This can only mean one thing . . .

Before I get started with today’s Lesson From Running I would like to share that this morning’s run was an endurance/distance run and I finished 3.62 miles in 45 minutes.

The past two days my husband and I have gone to the same gym at the same time and run side-by-side on identical treadmills.  With the exception of running speed (he’s nearly eight inches taller than me so has a longer stride length/faster running speed) we’ve followed the same training methods.

The past two days he has texted me about mid-morning saying something along the lines of “My legs are SORE!”

The past two days my reply was something along the lines of “Not mine!”

This morning I added “No pain – no gain” to my reply then thought again and added “Does this mean I’m not pushing enough?!”  To which my loving, supportive, hyperbole-avoidant husband came back with “Maybe you might need to go a bit harder…”  And without hesitation I replied “Well then I shall.”  (Yes, we actually carry on conversations like that.)

There were additional messages back and forth between us, one of which was me coming to a realization without any real thought or ‘effort’: “I need to up my running speed and stop being afraid of failing at faster paces.”

And really that’s what all my seeming ‘ambivalence’ towards my running and training since finishing my Graduation 5K back in September has been all about: Fear.

The training program was so gradual and came so easily for me, and the results of that first 5K were so fulfilling I think I’ve been a little afraid to really push myself and then be met with some colossal failure.  Which, of course, resulted in a disappointing result during my second race.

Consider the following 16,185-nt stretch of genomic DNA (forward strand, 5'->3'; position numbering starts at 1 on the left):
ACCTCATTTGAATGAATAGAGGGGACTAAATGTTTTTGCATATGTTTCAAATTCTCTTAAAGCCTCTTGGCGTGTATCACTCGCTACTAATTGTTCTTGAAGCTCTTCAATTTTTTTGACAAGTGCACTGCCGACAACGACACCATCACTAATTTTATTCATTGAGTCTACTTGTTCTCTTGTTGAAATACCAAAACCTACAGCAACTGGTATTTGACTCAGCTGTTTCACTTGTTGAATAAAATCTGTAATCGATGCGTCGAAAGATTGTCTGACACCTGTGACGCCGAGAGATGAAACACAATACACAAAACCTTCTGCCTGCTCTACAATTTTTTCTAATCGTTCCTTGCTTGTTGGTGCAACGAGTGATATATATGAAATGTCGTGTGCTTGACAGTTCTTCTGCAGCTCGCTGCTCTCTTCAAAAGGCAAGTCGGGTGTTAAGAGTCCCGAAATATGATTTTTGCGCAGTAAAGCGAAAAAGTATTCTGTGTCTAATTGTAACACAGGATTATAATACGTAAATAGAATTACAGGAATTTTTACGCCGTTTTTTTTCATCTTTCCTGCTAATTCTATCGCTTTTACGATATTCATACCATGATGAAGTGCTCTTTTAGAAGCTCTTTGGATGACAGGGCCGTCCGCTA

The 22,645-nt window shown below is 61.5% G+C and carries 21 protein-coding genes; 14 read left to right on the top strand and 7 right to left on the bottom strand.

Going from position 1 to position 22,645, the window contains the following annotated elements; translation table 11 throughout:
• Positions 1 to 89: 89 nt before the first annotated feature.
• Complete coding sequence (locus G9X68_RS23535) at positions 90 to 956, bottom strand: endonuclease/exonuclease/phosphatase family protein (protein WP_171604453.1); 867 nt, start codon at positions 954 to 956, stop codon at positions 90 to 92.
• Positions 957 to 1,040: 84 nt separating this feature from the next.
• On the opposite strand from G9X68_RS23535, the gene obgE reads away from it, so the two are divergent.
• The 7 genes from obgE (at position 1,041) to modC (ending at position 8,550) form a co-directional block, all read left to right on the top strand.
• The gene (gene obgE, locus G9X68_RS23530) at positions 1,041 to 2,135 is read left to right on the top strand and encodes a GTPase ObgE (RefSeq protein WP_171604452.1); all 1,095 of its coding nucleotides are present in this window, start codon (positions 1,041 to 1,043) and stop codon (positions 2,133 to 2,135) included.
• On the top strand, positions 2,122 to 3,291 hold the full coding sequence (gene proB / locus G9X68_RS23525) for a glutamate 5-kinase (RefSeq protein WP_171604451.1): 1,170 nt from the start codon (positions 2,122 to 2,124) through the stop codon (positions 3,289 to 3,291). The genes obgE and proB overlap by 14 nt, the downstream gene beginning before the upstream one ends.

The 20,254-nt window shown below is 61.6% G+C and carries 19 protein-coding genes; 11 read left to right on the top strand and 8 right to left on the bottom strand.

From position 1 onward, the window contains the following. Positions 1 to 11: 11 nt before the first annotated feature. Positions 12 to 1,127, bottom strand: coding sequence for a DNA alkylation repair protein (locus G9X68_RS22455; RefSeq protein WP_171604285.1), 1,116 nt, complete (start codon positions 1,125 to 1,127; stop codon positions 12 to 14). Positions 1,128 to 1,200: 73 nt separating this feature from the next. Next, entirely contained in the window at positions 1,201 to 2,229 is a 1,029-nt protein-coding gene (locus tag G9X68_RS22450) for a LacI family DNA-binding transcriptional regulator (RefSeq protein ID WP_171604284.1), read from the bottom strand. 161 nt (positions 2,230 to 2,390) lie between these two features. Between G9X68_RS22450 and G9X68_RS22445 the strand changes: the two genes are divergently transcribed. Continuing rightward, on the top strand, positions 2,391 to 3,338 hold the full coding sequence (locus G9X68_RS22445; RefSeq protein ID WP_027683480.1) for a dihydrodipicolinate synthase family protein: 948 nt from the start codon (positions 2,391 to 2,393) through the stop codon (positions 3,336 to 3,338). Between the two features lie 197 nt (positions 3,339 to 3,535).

I have given myself the ‘out’ of “I didn’t sleep well last night” or “I’m not feeling 100% today” at least every other running day for the past three weeks.  When I’ve actually made it to the gym yes I’ve had A Plan and A Training Routine, but I’ve ‘cheaped out’ by following that routine at an easy, comfortable pace.  Even today when I was forced to slow down by Ye Olde Side Stitch I somehow managed to “forget” to ramp my speed all the way back up to the pace I’d been running at before slowing down.

Tomorrow is Hill Training and in keeping with the aforementioned intention to up my running speed and stop being afraid of failing at faster paces I’ll be following that training plan at a challenging 4.7 mph rather than a comfortable, ‘completely doable’ 4.2 and relish every twinge of the sore legs that will surely be the end result.

Here’s to pain bringing gain!

4 thoughts on “This can only mean one thing . . .

  1. Coincidentally, my legs aren’t so sore this morning, and while yes, today will be a day “off”, it makes for good recovery and we’ll do better tomorrow. Either hills or speed…

  2. You can do it Julianne! When I started running 3 years ago I felt the same way you did. I thought that there was no way that I could run above 5 mph for any length of time. So I did it interval style and gave myself a break if I wasn’t able to sustain a faster pace for long and told myself I would try again the next day. It took me almost 6 months but I went from running at 5 mph in 5 to 10 minutes intervals to running 6 – 6.5 mph for an entire 10K workout. I surprised myself even more this summer when I ran the 5K portion of my triathlon in 27:19 with a pace of 8:49! I never thought I could do that in a 5K let alone after swimming and biking. Celebrate all of the little milestones while training and then just see how far you can go in your next race. You will do awesome!

Thanks for your encouragement!

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